Chapter 16. Acid-Base Equilibria Acids and Bases: A Brief Review Brønsted-Lowry Acids and Bases. Conjugate Acid-Base Pairs

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1 16.1 Acids and Bases: A Brief Review Arrhenius concept of acids and bases: an acid increases [H + ] and a base increases [OH ] Brønsted-Lowry Acids and Bases In the Brønsted-Lowry system, a Brønsted-Lowry acid is a species that donates H + and a Brønsted-Lowry base is a species that accepts H +. Therefore a Brønsted-Lowry base does not need to contain OH. NH 3 is a Brønsted-Lowry base but not an Arrhenius base. Consider NH 3 (aq) + H 2 O(l) NH 4 + (aq) + OH (aq): H 2 O donates a proton to ammonia. water is acting as an acid. NH 3 accepts a proton from water. ammonia is acting as a base. Amphoteric substances can behave as acids and bases. Thus water is an example of an amphoteric species. Conjugate Acid-Base Pairs Whatever is left of the acid after the proton is donated is called its conjugate base. Similarly, a conjugate acid is formed by adding a proton to the base

2 Sample Exercise 16.1 (p. 671) a) What is the conjugate base of each of the following acids: HClO 4 H 2 S PH 4 + HCO - 3? b) What is the conjugate acid of each of the following bases? CN - SO 4 2- H 2 O - HCO 3 Practice Exercise 16.1 Write the formula for the conjugate acid of each of the following: HSO 3 - F - PO 4 3- CO Sample Exercise 16.2 (p. 671) The hydrogen sulfite ion (HSO 3 - ) is amphoteric. a) Write an equation for the reaction of HSO 3 - with water, in which the ion acts as an acid. b) Write an equation for the reaction of HSO 3 - with water, in which the ion acts as a base. In both cases identify the conjugate acid-base pairs. Practice Exercise 16.2 When lithium oxide (Li 2 O) is dissolved in water, the solution turns basic from the reaction of the oxide ion (O 2- ) with water. Write the reaction that occurs, and identify the conjugate acid-base pairs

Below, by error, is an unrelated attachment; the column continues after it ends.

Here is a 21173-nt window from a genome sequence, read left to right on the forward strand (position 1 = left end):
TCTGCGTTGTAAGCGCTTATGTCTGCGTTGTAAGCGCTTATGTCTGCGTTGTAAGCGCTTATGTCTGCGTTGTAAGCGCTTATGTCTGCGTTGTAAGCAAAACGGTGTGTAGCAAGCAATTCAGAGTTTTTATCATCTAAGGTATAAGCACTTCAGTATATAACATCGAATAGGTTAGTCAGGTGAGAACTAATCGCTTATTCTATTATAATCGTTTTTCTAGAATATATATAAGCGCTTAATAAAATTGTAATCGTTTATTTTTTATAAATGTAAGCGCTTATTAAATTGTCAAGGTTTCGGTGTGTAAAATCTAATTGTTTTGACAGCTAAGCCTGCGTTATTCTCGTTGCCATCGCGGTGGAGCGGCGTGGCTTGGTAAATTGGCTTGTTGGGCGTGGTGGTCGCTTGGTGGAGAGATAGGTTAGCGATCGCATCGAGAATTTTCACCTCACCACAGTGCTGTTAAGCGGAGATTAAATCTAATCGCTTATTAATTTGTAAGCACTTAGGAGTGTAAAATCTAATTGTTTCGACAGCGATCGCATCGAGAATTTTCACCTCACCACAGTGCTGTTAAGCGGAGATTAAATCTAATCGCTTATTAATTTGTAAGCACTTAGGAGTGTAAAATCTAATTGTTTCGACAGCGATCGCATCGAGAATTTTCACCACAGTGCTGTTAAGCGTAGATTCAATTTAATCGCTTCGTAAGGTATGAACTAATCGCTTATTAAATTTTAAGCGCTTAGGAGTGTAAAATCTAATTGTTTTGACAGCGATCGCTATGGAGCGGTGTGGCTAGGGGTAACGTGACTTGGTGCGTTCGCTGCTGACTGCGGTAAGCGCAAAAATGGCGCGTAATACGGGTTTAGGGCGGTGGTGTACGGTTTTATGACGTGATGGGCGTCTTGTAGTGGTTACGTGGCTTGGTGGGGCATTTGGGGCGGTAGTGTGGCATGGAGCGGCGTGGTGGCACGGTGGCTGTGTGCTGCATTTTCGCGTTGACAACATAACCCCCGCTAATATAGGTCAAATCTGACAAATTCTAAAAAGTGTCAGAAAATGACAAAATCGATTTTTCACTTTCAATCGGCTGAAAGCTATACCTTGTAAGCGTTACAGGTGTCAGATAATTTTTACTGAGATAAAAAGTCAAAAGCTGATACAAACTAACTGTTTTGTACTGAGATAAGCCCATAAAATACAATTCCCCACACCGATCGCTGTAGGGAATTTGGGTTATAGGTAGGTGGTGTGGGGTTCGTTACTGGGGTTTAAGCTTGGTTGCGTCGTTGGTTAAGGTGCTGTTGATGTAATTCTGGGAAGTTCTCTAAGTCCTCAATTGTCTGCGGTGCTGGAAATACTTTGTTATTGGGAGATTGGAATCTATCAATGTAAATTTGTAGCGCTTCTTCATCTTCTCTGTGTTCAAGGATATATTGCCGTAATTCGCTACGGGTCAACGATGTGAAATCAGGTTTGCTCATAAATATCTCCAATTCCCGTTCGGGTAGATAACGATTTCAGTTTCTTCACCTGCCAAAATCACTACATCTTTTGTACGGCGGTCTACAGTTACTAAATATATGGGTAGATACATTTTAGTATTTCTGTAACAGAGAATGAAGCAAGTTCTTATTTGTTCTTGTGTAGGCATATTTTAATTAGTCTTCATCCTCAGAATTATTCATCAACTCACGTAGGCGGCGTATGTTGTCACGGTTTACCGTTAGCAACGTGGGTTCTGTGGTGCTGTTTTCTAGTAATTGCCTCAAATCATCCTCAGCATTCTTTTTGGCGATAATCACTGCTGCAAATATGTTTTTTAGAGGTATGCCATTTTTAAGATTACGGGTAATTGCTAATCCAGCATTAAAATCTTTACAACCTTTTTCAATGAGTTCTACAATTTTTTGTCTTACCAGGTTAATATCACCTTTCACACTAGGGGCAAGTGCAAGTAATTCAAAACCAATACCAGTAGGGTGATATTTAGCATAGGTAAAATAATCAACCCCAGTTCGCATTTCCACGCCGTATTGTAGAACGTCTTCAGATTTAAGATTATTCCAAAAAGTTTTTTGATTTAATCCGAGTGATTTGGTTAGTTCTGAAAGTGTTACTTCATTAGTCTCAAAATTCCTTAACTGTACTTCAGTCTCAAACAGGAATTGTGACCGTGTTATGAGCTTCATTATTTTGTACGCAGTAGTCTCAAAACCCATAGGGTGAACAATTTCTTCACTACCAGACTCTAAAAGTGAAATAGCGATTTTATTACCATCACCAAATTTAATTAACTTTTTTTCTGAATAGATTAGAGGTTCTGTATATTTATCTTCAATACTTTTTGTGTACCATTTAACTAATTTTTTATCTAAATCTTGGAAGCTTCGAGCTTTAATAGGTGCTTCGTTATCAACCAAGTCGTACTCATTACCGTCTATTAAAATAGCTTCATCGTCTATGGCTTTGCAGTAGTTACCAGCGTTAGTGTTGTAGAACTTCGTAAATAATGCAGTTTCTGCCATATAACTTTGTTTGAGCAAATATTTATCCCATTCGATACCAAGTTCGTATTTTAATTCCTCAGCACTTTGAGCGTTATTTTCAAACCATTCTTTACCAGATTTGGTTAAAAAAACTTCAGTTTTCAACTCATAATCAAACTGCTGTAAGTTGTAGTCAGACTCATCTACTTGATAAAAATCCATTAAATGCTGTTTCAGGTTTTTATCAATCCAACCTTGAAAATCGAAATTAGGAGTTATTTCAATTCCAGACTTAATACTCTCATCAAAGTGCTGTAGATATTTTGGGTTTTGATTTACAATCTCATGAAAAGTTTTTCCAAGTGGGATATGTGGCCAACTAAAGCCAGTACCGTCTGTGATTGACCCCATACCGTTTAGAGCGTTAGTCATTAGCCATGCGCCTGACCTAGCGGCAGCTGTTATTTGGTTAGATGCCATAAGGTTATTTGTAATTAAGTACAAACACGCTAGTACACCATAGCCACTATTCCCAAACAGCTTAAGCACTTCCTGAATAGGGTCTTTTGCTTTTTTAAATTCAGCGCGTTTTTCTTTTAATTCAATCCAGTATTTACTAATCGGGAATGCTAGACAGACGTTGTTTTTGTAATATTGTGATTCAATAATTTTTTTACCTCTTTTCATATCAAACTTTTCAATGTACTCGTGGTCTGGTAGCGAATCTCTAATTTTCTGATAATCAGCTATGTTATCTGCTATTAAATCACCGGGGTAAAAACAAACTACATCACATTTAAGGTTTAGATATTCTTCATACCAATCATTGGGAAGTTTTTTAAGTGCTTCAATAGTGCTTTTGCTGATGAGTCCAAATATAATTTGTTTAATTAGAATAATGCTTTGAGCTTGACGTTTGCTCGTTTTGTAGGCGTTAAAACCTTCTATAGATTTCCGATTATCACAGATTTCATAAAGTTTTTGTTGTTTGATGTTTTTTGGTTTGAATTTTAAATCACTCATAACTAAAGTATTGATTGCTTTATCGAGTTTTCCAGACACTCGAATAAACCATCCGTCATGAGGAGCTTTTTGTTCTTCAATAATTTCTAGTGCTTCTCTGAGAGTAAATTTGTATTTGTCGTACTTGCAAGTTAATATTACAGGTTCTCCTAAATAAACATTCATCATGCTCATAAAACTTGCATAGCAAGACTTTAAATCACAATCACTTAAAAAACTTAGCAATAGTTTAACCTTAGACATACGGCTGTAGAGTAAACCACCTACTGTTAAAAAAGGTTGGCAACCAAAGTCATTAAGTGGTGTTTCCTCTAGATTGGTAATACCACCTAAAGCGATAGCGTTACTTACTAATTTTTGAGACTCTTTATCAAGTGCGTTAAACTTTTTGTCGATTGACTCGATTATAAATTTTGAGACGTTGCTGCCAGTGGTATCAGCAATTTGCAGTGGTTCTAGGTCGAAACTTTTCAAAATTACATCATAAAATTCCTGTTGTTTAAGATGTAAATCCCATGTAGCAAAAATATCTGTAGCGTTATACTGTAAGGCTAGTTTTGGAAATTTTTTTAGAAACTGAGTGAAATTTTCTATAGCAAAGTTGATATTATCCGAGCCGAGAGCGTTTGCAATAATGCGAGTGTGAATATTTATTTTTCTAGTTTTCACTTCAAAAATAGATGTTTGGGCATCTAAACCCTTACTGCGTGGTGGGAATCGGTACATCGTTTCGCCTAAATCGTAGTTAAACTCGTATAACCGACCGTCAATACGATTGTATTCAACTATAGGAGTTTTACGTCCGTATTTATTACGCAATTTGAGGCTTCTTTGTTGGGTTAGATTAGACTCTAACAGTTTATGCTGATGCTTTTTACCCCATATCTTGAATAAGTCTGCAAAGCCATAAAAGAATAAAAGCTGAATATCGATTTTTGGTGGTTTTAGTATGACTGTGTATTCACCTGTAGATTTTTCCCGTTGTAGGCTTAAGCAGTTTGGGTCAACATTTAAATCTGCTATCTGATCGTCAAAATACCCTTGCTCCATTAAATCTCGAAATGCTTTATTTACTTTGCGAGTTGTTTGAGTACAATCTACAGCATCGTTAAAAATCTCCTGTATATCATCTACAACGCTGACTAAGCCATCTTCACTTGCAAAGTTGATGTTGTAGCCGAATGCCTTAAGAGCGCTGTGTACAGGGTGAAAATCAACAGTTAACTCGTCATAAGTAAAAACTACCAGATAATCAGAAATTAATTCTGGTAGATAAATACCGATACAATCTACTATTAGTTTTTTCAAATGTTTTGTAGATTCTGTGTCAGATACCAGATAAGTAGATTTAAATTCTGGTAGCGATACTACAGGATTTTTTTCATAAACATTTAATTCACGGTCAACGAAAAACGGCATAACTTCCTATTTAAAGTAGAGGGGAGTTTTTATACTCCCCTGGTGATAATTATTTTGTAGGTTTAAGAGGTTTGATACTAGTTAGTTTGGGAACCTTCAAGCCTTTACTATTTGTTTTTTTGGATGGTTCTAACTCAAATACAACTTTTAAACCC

3 Relative Strengths of Acids and Bases The stronger an acid is, the weaker its conjugate base will be. 1. Strong acids completely transfer their protons to water. 2. Weak acids only partially dissociate in aqueous solution. 3. Substances with negligible acidity do not transfer a proton to water. In every acid-base reaction, the position of the equilibrium favors the transfer of a proton from the stronger acid to the stronger base. H + is the strongest acid that can exist in equilibrium in aqueous solution. OH is the strongest base that can exist in equilibrium in aqueous solution. Sample Exercise 16.3 (p. 673) For the following proton-transfer reaction, use the above figure to predict whether the equilibrium lies predominantly to the left or to the right HSO 4 - (aq) + CO 3 2- (aq) SO 4 2- (aq) + HCO 3 - (aq) Practice Exercise 16.3 For each of the following reactions, use the above figure to predict whether the equilibrium lies predominantly to the left or to the right: a) HPO 4 2- (aq) + H 2 O (l) H 2 PO 4 - (aq) + OH - (aq) b) NH 4 + (aq) + OH - (aq) NH 3(aq) + H 2 O (l) - 3 -

4 16.3 The Autoionization of Water autoionization of water: 2H 2 O(l) H 3 O + (aq) + OH (aq) The Ion Product of Water equilibrium constant expression for the autoionization of water: Sample Exercise 16.4 (p. 674) 1.0 [ ] = K w = H O OH 3 Calculate the values of [H + ] and [OH - ] in a neutral solution at 25 o C. Practice Exercise 16.4 Indicate whether solutions with each of the following ion concentrations is neutral, acidic, or basic: a) [H + ] = 4 x 10-9 M b) [OH - ] = 1 x 10-7 M c) [OH - ] = 7 x M Sample Exercise 16.5 (p. 675) Calculate the concentration of H + (aq) in a) a solution in which [OH - ] is M (1.0 x M) b) a solution in which [OH - ] is 1.8 x 10-9 M (5.0 x 10-6 M) Assume T = 25 o C